Byrd’s other fellow teacher, Skillings, told CNN “Children that like to touch things, like to share—they’re socializing. What are we going to do to them emotionally if they take that virus home and give it to a family member or daycare worker or someone they are close to and that person passes away?”
In a White House press briefing on Monday a reporter asked President Trump, “What do you tell parents, who look at this, who look at Arizona where a school teacher recently died teaching summer school, parents who are worried about the safety of their children in public schools?”
Trump made no reference to Byrd, saying instead, “Schools should be opened. Those kids want to go to school. You’re losing a lot of lives by keeping things closed. We saved millions of lives while we did the initial closure.”
Arizona has one of the earliest scheduled new school years in the country. The state’s 1.1 million students, 48,000 teachers and tens of thousands of support staff members were originally scheduled to start on August 3, but this was pushed back to August 17. On Tuesday, more than 100 school board members from across the state and 1,000 health care workers and education advocates delivered a letter to Governor Doug Ducey urging him to postpone the reopening of the schools until at least October.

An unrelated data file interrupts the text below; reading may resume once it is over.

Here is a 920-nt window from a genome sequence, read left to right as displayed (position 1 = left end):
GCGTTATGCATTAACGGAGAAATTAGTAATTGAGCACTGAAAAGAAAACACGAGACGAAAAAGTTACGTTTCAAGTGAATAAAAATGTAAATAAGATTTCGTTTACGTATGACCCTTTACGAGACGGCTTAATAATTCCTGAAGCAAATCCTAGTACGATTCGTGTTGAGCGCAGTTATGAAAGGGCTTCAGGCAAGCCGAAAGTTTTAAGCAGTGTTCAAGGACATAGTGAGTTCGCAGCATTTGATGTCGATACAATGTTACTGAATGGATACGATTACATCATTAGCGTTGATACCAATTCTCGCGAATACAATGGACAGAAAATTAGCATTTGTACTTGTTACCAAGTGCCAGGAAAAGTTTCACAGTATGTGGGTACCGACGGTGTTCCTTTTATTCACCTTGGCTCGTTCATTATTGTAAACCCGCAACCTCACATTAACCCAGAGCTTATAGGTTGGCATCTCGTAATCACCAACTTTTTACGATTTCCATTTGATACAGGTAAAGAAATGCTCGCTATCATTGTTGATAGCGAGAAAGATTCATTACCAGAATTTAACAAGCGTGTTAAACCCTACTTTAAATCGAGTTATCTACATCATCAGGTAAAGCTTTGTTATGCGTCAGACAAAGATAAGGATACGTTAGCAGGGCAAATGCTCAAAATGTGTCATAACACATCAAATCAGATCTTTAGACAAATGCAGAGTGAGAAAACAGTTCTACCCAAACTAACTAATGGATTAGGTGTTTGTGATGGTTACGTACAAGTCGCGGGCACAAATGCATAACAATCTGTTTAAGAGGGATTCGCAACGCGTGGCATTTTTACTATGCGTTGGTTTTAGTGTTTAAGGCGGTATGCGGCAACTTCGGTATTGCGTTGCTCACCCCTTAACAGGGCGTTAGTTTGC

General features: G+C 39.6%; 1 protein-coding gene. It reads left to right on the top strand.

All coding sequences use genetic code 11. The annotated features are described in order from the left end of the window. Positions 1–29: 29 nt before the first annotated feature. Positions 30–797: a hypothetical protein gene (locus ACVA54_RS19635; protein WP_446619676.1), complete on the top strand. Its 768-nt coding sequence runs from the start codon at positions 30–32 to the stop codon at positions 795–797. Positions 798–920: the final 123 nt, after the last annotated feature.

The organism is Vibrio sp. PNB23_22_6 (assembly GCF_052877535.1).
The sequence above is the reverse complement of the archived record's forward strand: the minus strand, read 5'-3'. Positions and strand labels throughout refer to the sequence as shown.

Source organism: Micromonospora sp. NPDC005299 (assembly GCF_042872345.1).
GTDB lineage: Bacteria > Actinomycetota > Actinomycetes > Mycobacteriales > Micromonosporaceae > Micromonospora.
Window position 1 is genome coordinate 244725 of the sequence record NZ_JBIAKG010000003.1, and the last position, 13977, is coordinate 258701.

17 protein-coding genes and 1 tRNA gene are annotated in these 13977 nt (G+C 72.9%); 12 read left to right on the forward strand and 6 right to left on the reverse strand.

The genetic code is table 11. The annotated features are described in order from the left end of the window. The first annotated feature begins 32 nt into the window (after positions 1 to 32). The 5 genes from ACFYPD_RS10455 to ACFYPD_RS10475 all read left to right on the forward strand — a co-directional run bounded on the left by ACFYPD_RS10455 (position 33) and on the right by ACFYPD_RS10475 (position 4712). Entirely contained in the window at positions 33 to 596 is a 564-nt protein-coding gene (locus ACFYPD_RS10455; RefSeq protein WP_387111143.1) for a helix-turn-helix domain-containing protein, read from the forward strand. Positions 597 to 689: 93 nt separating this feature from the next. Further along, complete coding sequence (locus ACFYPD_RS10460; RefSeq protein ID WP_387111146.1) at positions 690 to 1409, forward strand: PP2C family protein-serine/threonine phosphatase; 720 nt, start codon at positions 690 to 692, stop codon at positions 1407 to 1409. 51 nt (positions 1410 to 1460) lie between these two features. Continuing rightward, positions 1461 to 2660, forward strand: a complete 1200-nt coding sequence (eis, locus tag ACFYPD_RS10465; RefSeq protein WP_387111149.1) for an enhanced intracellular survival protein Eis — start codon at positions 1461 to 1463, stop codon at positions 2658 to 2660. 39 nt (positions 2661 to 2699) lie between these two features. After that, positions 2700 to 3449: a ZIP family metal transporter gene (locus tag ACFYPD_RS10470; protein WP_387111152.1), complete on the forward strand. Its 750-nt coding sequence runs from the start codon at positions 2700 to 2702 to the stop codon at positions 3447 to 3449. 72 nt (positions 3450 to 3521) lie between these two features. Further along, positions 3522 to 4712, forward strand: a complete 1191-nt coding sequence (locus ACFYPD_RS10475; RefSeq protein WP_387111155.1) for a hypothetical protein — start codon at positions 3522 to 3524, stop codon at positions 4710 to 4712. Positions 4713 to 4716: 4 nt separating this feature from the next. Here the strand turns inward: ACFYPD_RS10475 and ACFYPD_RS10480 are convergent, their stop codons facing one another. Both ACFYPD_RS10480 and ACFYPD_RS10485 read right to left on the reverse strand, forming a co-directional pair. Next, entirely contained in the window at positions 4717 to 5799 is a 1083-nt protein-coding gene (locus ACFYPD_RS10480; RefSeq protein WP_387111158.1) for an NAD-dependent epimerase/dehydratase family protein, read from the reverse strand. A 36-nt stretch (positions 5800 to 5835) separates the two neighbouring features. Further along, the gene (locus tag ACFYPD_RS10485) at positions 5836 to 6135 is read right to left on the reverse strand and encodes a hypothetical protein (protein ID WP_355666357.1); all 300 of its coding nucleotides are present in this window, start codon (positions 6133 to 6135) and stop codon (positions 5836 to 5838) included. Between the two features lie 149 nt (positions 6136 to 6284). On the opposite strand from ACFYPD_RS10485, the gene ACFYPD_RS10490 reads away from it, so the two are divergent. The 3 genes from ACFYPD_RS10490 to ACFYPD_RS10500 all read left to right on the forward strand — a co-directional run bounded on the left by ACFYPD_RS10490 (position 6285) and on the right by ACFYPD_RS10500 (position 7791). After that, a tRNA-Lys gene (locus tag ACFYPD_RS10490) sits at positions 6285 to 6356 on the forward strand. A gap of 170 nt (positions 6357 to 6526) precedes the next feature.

Commenting on the death of Byrd, Lori, a Phoenix area teacher, told the World Socialist Web Site, “That was awful and tragic. She was just doing her job. We’re all trying to help the kids the best we can. I have asthma and diabetes like Kimberly did—that could have been me. It broke my heart to realize that she sacrificed her life to get these kids an education. The teachers all took precautions, but they still got it.
“Trump, DeVos, Ducey, they all know this virus is killing people, but they are willing to sentence these children and these teachers to death. They don’t care. They’re saying, ‘Let’s reopen the schools so we can get their parents back to work making money for the rich corporations.’ That makes me angry.
“These politicians claim they have the best interests of children at heart. They are nothing but hypocrites. They’ve taken away funds from the schools for years, taking programs away from children that are vital.”
Governor Ducey is the multimillionaire former owner of the Cold Stone ice cream chain who just sold his private mansion in Paradise Valley, Arizona for $8 million.
“They don’t care about these kids’ education,” Lori continued, “all they care about is giving more tax cuts to big business. We had to go on strike in 2018 because Ducey and the state legislature refused to fund public education. We fought for janitors, cafeteria workers, everybody, but the unions sold us out and we didn’t get what we wanted. The unions tell us to vote for the Democrats, but they are for big business just like the Republicans.”
Lori continued, “The politicians want to turn black against white and native born against immigrant, but that’s not the issue, it’s about the haves and the have-nots. They are getting rid of lives for the sake of wealth. They don’t care about the elderly in the nursing homes because the rich consider them a burden on society. Now they want to kill or force out older, more experienced teachers and replace us with lower-paid, inexperienced teachers who don’t know how much public education has deteriorated, how the schools used to be, and what we have to fight for now.”
Asked about a national strike by teachers to oppose the rush to reopen the schools, Lori said, “If everybody refused and just said, ‘Sorry, we are not going to do it,’ then we could prevent this madness. We need to unite to fight for the things that are important.”